Moving around a lot, even if it's just for a short time each day, has been linked to lower death rates from all causes and a lower chance of heart disease, type 2 diabetes, and other conditions that come with getting older.
Doctors from the National Institute of Arthritis and Musculoskeletal and Skin Diseases (NIAMS), which is part of the National Institutes of Health (NIH), recently published a study in the journal Clinical Orthopaedics and Related Research.
This study looked at three main connections: how mobility affected income, how mobility affected income over time, and whether exercise could help older people keep their mobility.
Researchers asked more than 19,000 people how well they could do simple tasks like walking a few blocks, climbing several flights of stairs, or moving around a room.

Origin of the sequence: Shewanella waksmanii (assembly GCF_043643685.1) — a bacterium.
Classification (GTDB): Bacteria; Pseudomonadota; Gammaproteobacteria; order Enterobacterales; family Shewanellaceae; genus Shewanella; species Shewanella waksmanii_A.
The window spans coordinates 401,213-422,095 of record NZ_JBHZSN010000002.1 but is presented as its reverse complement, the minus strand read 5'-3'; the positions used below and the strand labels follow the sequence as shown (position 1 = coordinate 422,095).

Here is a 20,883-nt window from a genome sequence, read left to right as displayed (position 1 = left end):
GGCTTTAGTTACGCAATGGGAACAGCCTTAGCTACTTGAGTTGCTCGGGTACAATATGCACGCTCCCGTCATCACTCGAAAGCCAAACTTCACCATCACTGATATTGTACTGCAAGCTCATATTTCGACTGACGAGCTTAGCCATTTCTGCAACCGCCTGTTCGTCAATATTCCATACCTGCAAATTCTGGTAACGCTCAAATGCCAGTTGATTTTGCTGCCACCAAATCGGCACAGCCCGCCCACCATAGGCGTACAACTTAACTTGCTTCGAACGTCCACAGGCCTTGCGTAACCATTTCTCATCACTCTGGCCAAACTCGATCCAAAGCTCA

The researchers found that people lost an average of $3,000 a year in income compared to their peers for every level of movement that went down. Activity-based people were also much more likely to stay at work longer than the other group.
When you look at earnings over time, you can see that people who stayed busy throughout their lives got even bigger benefits. The average income of active people was $6,500 higher, and they were also more likely to be working.
This study doesn't prove for sure that living a healthy life will make you more money, but it does highly suggest that staying healthy and mobile has benefits beyond just lowering the risk of disease, which is a form of wealth in and of itself.
Lindsey A. Criswell, M.D., M.P.H., NIAMS Director, states: "We have long known that greater mobility is an important sign of good health..." Mobility's economic benefits support the health benefits of exercise and an active lifestyle.